Date of Award


Document Type

Open Access Dissertation




College of Arts and Sciences

First Advisor

Brent Simpson


This project bridges insights from theories of collective action, power, and influence to address the conditions under which group leaders solve collective action problems. Specifically, I show how group leaders’ behaviors impact the success of collective action groups as a whole via both power and influence processes. The results of a laboratory experiment support the prediction that other-regarding (prosocial) leaders increase their contributions to the group after ascending to leadership, while selfregarding (proself) leaders reduce their contributions. Further, I show that rank and file group members are influenced by their leaders’ contribution behaviors; as a result, prosocial-led groups as a whole are substantially more productive than proself-led groups. Indeed, as predicted, prosocial leaders were even more effective in maintaining large group contributions than the standard peer sanctioning system, where the ability to punish others is distributed equally among all group members. Importantly, these results suggest that prosocial leaders—but not proself leaders—are an effective solution to collective action problems. Therefore, I also address whether group members tend to select prosocials for leadership positions (Study 2a), and whether they are able to identify prosocials when all group members are able to compete for the leadership position by vying to be elected to the role (Study 2b). Results from these studies suggest that people prefer prosocials for the leader position, and that while group members do compete for leadership, both prosocial and proself individuals compete at similar rates, such that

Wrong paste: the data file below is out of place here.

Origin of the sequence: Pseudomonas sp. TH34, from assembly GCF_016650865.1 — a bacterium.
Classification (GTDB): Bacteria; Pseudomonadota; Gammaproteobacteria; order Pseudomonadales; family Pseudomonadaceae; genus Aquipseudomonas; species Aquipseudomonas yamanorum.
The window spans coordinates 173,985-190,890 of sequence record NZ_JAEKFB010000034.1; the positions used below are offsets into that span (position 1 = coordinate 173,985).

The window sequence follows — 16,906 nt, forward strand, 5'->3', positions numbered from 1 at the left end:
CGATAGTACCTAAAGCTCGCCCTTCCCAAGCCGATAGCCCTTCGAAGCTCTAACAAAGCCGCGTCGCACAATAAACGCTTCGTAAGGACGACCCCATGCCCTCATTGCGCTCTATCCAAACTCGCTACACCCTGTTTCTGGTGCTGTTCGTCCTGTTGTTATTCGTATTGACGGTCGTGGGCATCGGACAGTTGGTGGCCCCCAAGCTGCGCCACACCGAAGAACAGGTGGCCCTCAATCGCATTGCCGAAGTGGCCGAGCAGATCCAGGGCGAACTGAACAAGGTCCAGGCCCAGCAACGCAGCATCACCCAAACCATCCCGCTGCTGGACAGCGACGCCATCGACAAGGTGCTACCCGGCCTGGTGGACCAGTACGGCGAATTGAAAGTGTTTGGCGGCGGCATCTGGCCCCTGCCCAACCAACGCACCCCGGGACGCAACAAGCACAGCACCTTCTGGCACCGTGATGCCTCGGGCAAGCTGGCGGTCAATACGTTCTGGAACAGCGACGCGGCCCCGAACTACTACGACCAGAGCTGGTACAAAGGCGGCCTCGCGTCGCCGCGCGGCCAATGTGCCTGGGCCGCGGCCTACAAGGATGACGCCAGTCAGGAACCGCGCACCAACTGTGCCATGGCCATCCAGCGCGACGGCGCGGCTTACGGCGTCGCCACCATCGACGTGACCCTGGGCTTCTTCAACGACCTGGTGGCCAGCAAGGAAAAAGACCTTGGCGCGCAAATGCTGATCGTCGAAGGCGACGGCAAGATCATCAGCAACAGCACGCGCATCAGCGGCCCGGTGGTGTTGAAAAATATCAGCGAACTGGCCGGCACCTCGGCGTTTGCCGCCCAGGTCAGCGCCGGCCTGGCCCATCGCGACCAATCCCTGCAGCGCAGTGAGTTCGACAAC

prosocials remain higher contributors than their proself counterparts. As a result, prosocials are particularly likely to be selected for leadership positions when group contributions are known. Study 2b also demonstrates that groups that hold democratic elections for leadership may induce more cooperative behavior in their members not only once the leader is installed, but even before leadership hierarchies emerge as a result of competition to be elected. Taken as a whole, the findings suggest that putting power and influence in the right hands solves collective action problems and promotes collective welfare. Leadership—specifically, democratically elected, prosocial leadership— promises an effective solution to collective action problems.

Included in

Sociology Commons